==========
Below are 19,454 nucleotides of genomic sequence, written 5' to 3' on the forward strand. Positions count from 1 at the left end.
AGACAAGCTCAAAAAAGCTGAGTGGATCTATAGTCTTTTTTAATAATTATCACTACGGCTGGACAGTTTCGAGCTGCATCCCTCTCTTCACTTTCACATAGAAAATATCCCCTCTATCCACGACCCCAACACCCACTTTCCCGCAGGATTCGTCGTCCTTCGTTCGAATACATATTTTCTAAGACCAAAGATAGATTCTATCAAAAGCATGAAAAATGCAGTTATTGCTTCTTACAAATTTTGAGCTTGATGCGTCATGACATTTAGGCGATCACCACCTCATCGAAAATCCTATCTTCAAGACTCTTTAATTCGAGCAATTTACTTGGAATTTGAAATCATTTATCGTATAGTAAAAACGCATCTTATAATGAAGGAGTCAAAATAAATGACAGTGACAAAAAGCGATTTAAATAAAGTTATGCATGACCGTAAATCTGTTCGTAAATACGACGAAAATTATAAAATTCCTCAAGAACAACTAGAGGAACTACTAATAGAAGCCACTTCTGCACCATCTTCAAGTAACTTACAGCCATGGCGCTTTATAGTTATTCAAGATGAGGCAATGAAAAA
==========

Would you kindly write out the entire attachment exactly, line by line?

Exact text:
Below are 19,454 nucleotides of genomic sequence, written 5' to 3' on the forward strand. Positions count from 1 at the left end.
AGACAAGCTCAAAAAAGCTGAGTGGATCTATAGTCTTTTTTAATAATTATCACTACGGCTGGACAGTTTCGAGCTGCATCCCTCTCTTCACTTTCACATAGAAAATATCCCCTCTATCCACGACCCCAACACCCACTTTCCCGCAGGATTCGTCGTCCTTCGTTCGAATACATATTTTCTAAGACCAAAGATAGATTCTATCAAAAGCATGAAAAATGCAGTTATTGCTTCTTACAAATTTTGAGCTTGATGCGTCATGACATTTAGGCGATCACCACCTCATCGAAAATCCTATCTTCAAGACTCTTTAATTCGAGCAATTTACTTGGAATTTGAAATCATTTATCGTATAGTAAAAACGCATCTTATAATGAAGGAGTCAAAATAAATGACAGTGACAAAAAGCGATTTAAATAAAGTTATGCATGACCGTAAATCTGTTCGTAAATACGACGAAAATTATAAAATTCCTCAAGAACAACTAGAGGAACTACTAATAGAAGCCACTTCTGCACCATCTTCAAGTAACTTACAGCCATGGCGCTTTATAGTTATTCAAGATGAGGCAATGAAAAA